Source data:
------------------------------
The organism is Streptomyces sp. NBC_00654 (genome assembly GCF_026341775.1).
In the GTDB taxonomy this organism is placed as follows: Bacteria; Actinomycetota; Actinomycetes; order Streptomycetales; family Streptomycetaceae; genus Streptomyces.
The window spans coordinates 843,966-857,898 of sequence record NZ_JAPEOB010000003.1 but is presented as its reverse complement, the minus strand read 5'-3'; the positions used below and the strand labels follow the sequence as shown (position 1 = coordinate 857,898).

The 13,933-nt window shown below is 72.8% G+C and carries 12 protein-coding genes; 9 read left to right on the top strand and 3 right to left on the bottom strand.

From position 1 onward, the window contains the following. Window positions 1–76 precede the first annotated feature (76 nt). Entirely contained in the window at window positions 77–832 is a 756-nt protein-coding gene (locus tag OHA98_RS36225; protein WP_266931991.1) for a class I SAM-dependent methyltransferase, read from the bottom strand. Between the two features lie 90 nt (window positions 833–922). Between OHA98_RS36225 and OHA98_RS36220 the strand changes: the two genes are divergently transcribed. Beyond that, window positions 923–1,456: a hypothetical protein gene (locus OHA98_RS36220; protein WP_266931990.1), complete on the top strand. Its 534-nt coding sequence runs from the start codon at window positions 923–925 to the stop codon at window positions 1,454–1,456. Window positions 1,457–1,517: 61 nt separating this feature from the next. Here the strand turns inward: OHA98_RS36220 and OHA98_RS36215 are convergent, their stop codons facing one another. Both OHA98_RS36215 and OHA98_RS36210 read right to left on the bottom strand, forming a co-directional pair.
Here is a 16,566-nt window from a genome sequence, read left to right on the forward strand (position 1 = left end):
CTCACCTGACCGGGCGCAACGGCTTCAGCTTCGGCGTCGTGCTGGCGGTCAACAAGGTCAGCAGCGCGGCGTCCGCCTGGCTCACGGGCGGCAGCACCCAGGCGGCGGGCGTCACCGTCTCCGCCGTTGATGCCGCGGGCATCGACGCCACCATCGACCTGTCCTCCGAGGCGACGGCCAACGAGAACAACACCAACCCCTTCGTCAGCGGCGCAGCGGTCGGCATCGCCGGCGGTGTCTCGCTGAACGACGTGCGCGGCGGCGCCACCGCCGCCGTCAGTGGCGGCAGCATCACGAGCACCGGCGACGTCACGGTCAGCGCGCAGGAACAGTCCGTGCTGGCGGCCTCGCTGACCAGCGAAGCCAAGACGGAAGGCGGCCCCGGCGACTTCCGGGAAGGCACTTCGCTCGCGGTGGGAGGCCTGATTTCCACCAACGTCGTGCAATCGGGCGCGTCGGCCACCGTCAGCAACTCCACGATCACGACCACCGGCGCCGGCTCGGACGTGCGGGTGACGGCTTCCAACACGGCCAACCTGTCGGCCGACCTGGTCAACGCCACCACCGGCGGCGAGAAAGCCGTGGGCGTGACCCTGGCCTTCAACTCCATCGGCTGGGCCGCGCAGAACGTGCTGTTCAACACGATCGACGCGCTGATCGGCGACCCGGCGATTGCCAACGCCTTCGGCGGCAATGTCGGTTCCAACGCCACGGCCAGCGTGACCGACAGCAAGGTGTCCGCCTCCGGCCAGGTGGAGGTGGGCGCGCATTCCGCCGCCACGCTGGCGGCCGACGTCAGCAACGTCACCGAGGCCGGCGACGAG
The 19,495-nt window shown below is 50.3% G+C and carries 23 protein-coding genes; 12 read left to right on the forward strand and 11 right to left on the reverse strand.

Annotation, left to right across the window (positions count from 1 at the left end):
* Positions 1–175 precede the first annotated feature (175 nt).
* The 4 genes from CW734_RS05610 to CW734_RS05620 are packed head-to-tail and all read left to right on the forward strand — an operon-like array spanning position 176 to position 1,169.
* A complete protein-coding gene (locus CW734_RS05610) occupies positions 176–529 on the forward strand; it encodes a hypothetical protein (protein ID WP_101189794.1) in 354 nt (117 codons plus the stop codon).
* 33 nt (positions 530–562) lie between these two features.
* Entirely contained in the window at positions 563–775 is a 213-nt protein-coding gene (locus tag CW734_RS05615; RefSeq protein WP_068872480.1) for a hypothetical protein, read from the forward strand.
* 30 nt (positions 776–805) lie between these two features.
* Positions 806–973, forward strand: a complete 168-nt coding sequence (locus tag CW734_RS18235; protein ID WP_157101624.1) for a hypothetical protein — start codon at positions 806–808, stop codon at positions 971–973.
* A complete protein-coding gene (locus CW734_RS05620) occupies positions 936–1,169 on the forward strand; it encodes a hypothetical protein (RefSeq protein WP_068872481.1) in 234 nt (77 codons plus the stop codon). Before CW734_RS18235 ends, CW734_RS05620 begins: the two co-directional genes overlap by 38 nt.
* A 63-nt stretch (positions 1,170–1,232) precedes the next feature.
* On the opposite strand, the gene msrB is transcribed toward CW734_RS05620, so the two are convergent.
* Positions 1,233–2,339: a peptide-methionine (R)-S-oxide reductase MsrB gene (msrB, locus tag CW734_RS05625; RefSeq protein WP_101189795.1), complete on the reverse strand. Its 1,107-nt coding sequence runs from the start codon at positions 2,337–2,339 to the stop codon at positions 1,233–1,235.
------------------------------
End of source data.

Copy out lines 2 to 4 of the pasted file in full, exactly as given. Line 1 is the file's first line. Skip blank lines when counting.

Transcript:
In the GTDB taxonomy this organism is placed as follows: Bacteria; Actinomycetota; Actinomycetes; order Streptomycetales; family Streptomycetaceae; genus Streptomyces.
The window spans coordinates 843,966-857,898 of sequence record NZ_JAPEOB010000003.1 but is presented as its reverse complement, the minus strand read 5'-3'; the positions used below and the strand labels follow the sequence as shown (position 1 = coordinate 857,898).

The 13,933-nt window shown below is 72.8% G+C and carries 12 protein-coding genes; 9 read left to right on the top strand and 3 right to left on the bottom strand.